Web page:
American Numismatic Society
American Numismatic Society

Drachmas, Doubloons and Dollars: The History of Money

The Enlightenment: The 18th Century


The 18th century was an age of frequent and costly warfare between the states of Europe and, in the case of Great Britain, between mother country and colony. The immense expense of fighting against the American Revolution and, later, against Napoleon created such a shortage of precious metal coinage that from 1797 to 1821, the Bank of England would not redeem paper notes for coinage.

Despite the fighting, the period was also one of great expansion for the European powers. Trading companies from Britain, France and the Netherlands brought their goods to India and Indonesia, and to the Native peoples of North America, thereby establishing a presence in lands formerly untouched by Europeans. European expansion in Eastern areas often hastened, or was occasioned by, the decline of the great empires of the Ottoman Turks, the Safavid Persians and the Mughals of India.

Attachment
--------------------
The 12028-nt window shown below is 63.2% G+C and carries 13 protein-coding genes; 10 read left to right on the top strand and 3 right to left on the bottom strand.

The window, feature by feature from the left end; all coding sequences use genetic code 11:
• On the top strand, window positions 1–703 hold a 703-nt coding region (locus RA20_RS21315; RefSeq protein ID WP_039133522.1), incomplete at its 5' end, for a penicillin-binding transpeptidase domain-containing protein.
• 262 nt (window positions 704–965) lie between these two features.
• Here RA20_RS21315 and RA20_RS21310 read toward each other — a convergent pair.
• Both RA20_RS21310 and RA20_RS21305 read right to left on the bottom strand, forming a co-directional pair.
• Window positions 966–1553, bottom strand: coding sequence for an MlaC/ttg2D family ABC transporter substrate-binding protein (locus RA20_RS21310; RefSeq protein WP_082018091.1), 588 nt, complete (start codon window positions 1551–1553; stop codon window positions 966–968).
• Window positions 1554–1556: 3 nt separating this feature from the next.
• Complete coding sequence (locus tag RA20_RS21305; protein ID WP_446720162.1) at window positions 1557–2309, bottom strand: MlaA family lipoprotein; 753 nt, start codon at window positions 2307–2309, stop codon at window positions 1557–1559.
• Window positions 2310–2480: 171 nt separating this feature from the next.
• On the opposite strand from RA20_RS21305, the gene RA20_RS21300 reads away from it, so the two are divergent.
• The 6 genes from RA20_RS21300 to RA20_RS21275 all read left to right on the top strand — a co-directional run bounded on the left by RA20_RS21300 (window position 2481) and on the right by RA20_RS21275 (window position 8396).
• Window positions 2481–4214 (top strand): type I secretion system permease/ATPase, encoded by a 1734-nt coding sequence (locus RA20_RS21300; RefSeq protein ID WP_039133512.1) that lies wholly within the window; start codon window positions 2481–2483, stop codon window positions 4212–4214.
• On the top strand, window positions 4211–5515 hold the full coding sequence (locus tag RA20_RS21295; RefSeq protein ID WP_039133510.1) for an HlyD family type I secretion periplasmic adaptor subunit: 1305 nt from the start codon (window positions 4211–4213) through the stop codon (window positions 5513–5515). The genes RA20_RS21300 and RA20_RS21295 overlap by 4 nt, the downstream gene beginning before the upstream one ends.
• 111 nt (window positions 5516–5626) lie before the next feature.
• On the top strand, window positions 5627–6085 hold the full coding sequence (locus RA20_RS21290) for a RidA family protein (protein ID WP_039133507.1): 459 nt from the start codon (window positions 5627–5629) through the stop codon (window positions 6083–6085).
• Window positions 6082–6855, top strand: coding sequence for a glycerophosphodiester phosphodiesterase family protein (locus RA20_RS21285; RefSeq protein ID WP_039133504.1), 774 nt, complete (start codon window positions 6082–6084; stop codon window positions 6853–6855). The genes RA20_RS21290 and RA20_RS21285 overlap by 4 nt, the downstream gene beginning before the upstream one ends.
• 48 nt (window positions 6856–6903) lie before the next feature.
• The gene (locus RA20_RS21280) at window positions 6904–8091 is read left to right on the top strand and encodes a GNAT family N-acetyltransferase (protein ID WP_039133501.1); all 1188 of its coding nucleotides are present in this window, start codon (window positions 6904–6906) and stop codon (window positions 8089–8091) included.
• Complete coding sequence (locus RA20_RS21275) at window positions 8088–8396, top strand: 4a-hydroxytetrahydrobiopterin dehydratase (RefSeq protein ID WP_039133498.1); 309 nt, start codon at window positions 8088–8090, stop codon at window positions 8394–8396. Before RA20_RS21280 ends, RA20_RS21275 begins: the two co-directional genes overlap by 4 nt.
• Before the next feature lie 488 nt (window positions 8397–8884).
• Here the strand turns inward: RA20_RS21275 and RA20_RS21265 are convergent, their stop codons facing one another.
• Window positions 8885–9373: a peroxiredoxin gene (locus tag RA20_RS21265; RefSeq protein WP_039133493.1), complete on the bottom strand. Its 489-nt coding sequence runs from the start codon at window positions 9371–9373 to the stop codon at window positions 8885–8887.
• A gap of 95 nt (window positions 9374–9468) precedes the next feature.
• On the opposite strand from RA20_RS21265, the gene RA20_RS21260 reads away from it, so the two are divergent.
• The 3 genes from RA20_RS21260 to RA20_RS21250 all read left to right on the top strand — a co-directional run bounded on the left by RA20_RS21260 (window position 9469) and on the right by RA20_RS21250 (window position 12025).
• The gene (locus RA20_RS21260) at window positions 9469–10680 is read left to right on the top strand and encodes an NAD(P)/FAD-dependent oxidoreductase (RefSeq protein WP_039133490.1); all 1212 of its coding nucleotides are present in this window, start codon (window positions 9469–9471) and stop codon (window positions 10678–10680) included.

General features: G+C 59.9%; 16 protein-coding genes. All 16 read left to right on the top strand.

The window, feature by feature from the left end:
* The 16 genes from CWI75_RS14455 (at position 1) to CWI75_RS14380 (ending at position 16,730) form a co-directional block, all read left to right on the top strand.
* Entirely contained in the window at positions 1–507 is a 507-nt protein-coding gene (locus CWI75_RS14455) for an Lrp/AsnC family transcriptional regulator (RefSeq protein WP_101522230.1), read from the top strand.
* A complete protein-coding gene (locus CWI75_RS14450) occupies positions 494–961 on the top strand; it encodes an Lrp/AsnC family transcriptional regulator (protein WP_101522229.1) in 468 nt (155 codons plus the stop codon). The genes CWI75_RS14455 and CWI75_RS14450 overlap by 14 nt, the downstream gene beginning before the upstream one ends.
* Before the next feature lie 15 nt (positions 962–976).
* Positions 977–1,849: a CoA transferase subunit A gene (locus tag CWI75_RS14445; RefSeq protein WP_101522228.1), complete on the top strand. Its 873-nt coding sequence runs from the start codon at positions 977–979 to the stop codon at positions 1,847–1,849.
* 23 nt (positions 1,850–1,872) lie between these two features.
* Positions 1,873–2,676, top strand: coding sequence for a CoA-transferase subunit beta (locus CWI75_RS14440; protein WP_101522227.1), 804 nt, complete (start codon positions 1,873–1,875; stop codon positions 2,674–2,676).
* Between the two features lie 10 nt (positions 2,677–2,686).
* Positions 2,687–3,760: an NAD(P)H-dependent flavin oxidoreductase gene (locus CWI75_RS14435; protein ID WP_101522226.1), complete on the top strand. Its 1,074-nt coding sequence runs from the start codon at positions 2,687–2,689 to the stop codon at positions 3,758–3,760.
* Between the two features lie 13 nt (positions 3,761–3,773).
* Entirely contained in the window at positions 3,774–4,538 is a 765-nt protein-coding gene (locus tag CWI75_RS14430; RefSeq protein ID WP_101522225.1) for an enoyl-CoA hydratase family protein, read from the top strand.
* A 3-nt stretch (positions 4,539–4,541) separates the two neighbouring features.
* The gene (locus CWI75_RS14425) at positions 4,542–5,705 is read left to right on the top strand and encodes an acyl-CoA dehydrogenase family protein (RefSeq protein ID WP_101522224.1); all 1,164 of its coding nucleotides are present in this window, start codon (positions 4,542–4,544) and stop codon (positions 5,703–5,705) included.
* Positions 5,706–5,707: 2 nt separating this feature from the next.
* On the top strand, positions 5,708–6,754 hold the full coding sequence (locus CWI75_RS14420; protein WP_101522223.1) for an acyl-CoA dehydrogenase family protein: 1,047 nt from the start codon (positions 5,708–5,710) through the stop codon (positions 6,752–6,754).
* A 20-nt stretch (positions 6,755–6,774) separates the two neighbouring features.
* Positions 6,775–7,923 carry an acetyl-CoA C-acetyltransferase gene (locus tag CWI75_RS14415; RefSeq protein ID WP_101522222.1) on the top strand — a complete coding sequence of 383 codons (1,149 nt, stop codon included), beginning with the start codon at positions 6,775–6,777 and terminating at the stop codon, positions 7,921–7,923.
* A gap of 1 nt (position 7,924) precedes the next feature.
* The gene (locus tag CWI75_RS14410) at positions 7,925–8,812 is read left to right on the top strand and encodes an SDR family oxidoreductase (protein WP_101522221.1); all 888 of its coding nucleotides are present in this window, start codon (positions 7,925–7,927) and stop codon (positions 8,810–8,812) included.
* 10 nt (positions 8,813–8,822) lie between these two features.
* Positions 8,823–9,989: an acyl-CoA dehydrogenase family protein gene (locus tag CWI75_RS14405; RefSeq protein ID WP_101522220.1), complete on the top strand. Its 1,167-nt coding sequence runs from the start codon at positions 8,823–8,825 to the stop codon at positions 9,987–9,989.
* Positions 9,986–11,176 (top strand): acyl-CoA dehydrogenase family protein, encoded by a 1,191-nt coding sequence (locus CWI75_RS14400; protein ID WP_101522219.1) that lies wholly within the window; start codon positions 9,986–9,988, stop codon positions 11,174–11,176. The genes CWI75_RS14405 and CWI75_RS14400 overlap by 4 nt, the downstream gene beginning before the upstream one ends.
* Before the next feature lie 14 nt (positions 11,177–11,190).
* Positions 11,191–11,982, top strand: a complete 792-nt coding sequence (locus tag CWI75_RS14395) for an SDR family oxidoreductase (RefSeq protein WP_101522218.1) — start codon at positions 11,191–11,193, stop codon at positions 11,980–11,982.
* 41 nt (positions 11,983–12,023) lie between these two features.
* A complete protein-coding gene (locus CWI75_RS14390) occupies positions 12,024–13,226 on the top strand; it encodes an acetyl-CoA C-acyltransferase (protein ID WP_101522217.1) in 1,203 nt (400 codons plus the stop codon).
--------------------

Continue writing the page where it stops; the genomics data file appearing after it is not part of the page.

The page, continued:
The Physiocrats, a circle of Enlightenment philosophers, developed the modern science of economics in this period. In opposition to the heavy trade restrictions of earlier merchantilist theory, they promoted free market economies with little government intervention. Their most famous successor, Adam Smith (1723-1791), theorized that the free market leads people to unintentionally promote society's interests while pursuing their own.

The period was also notable for several ill-advised economic schemes. Such as the South Sea Bubble (1717-1721) and the Mississippi Scheme (1720). Excessive speculation combined with the issue of stock certificates and bank notes without proper financial backing led to ruin when the investment "bubbles" bust.